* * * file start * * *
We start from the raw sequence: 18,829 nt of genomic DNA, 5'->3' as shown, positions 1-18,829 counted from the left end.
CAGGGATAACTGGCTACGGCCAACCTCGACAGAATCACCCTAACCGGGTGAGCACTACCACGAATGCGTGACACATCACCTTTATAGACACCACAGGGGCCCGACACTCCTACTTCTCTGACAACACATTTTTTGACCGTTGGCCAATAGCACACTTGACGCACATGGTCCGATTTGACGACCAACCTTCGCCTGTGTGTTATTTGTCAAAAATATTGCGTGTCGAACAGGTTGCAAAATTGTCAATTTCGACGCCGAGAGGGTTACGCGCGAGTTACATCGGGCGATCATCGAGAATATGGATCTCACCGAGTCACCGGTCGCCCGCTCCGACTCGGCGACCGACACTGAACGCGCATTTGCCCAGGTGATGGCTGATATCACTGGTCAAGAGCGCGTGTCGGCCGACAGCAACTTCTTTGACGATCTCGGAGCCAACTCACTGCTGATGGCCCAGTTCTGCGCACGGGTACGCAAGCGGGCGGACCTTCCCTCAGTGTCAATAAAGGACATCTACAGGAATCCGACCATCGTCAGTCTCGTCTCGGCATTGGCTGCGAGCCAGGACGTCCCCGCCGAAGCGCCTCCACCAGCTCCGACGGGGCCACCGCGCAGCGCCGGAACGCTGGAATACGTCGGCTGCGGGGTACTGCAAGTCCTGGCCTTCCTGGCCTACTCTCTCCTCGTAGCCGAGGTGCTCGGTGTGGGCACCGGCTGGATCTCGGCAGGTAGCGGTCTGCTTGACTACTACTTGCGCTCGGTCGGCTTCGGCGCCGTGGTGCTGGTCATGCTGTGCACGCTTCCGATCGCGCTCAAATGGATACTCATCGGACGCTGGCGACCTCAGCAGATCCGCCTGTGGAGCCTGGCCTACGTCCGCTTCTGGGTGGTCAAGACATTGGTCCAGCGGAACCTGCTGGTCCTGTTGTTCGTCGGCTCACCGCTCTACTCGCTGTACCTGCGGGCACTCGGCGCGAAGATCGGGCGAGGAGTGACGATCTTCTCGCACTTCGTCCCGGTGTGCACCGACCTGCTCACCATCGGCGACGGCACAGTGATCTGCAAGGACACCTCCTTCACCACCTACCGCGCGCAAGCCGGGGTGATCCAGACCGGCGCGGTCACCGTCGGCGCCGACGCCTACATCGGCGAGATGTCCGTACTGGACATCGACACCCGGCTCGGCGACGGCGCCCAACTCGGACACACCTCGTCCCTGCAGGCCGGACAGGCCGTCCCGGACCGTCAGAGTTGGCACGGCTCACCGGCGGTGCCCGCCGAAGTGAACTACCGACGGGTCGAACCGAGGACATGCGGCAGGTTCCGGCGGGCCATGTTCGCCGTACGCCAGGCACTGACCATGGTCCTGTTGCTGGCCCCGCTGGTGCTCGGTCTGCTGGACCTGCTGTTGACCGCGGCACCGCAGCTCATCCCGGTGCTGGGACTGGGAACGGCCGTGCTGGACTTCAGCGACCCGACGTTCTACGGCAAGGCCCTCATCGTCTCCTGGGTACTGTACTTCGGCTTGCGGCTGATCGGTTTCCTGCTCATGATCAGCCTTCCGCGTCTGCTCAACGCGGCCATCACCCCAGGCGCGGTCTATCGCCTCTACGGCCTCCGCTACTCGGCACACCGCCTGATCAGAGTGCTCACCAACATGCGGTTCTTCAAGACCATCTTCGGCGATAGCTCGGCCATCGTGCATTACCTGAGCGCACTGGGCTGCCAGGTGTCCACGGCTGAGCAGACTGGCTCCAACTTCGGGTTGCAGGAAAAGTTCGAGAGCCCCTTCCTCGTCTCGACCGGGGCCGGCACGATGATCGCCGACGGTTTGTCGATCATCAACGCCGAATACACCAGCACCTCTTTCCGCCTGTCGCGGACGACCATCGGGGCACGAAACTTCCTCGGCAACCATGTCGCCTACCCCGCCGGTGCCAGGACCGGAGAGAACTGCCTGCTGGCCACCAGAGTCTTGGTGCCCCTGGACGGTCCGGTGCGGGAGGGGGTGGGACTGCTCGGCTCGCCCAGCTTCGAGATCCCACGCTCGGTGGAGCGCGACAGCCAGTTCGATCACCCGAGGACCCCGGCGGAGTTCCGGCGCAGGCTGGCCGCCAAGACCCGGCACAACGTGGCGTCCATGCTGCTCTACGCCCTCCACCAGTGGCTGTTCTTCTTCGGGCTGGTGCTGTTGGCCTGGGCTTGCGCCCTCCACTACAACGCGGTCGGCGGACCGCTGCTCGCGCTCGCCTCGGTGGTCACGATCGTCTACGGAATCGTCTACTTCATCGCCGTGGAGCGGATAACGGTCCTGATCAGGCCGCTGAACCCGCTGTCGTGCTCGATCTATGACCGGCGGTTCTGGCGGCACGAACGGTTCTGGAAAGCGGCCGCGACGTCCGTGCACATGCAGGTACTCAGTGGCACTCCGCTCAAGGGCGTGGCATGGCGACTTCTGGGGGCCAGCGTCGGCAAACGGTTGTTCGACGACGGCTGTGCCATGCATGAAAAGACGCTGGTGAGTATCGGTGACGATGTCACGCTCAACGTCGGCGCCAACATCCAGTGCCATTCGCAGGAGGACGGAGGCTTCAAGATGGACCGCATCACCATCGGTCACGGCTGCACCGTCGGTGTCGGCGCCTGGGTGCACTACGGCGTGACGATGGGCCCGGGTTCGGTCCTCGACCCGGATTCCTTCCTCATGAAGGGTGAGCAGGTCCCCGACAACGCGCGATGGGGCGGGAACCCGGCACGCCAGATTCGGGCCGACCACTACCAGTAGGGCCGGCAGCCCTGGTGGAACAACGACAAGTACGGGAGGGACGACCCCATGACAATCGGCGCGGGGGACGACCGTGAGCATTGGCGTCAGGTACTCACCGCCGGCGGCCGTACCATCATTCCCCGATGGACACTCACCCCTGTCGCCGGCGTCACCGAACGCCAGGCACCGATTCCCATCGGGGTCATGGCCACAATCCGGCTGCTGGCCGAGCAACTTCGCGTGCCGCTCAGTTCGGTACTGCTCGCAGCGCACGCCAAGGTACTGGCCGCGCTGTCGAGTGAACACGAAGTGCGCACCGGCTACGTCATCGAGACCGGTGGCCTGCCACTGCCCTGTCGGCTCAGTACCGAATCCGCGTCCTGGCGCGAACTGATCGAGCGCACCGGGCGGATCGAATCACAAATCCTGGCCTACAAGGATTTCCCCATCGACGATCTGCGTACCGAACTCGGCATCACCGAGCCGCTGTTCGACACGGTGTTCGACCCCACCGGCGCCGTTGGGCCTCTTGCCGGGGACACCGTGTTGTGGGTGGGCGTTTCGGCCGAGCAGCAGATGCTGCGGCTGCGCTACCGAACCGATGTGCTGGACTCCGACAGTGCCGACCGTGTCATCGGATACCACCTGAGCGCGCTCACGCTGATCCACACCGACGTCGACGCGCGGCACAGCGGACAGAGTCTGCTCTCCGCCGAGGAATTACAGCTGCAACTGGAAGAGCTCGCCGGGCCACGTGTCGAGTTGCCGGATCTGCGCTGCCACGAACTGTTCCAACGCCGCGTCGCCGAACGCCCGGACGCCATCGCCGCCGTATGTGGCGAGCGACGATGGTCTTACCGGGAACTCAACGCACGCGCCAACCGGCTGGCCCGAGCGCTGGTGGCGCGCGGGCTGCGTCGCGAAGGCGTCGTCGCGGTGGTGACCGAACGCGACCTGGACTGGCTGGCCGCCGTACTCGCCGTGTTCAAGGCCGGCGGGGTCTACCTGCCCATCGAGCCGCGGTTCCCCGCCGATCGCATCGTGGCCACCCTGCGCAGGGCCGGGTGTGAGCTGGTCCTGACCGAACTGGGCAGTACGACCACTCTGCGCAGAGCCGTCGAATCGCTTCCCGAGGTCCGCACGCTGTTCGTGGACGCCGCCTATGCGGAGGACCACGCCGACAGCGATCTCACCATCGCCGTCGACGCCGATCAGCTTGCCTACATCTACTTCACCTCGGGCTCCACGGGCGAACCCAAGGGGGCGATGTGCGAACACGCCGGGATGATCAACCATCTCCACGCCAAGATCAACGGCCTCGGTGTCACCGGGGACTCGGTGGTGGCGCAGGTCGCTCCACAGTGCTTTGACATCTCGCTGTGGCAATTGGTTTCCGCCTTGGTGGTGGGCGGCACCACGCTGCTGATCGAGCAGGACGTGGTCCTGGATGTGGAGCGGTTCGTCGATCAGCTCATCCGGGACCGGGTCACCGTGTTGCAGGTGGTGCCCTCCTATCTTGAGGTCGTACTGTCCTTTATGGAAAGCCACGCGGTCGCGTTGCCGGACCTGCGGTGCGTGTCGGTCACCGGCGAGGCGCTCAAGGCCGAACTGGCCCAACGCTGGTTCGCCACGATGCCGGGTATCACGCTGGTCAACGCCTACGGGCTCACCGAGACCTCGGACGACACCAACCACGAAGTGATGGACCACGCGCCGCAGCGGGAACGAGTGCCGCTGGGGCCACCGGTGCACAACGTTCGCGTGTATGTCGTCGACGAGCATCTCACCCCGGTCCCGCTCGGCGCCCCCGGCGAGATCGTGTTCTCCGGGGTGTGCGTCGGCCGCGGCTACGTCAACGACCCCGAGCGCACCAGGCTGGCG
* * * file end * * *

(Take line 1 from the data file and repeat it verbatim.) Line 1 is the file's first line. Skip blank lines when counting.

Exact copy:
We start from the raw sequence: 18,829 nt of genomic DNA, 5'->3' as shown, positions 1-18,829 counted from the left end.